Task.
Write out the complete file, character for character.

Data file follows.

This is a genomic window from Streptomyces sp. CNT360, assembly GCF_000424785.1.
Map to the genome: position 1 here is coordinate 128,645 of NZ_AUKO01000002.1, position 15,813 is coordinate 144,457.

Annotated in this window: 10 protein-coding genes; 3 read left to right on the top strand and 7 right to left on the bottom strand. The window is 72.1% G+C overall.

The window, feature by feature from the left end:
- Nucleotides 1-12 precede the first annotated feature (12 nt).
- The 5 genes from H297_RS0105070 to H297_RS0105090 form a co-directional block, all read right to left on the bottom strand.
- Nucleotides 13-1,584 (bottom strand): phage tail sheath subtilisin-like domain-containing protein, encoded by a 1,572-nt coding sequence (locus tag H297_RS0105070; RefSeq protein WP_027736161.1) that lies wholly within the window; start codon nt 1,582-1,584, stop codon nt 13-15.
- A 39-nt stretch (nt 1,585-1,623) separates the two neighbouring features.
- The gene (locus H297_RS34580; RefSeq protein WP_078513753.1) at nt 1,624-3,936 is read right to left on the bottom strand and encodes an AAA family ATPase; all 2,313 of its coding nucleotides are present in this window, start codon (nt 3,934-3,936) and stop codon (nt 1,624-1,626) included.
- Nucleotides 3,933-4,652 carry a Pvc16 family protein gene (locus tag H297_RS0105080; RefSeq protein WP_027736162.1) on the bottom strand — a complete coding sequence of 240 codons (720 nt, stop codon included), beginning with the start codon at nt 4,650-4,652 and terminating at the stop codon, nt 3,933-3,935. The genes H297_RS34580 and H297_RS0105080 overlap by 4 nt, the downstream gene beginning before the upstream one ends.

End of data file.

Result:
This is a genomic window from Streptomyces sp. CNT360, assembly GCF_000424785.1.
Map to the genome: position 1 here is coordinate 128,645 of NZ_AUKO01000002.1, position 15,813 is coordinate 144,457.

Annotated in this window: 10 protein-coding genes; 3 read left to right on the top strand and 7 right to left on the bottom strand. The window is 72.1% G+C overall.

The window, feature by feature from the left end:
- Nucleotides 1-12 precede the first annotated feature (12 nt).
- The 5 genes from H297_RS0105070 to H297_RS0105090 form a co-directional block, all read right to left on the bottom strand.
- Nucleotides 13-1,584 (bottom strand): phage tail sheath subtilisin-like domain-containing protein, encoded by a 1,572-nt coding sequence (locus tag H297_RS0105070; RefSeq protein WP_027736161.1) that lies wholly within the window; start codon nt 1,582-1,584, stop codon nt 13-15.
- A 39-nt stretch (nt 1,585-1,623) separates the two neighbouring features.
- The gene (locus H297_RS34580; RefSeq protein WP_078513753.1) at nt 1,624-3,936 is read right to left on the bottom strand and encodes an AAA family ATPase; all 2,313 of its coding nucleotides are present in this window, start codon (nt 3,934-3,936) and stop codon (nt 1,624-1,626) included.
- Nucleotides 3,933-4,652 carry a Pvc16 family protein gene (locus tag H297_RS0105080; RefSeq protein WP_027736162.1) on the bottom strand — a complete coding sequence of 240 codons (720 nt, stop codon included), beginning with the start codon at nt 4,650-4,652 and terminating at the stop codon, nt 3,933-3,935. The genes H297_RS34580 and H297_RS0105080 overlap by 4 nt, the downstream gene beginning before the upstream one ends.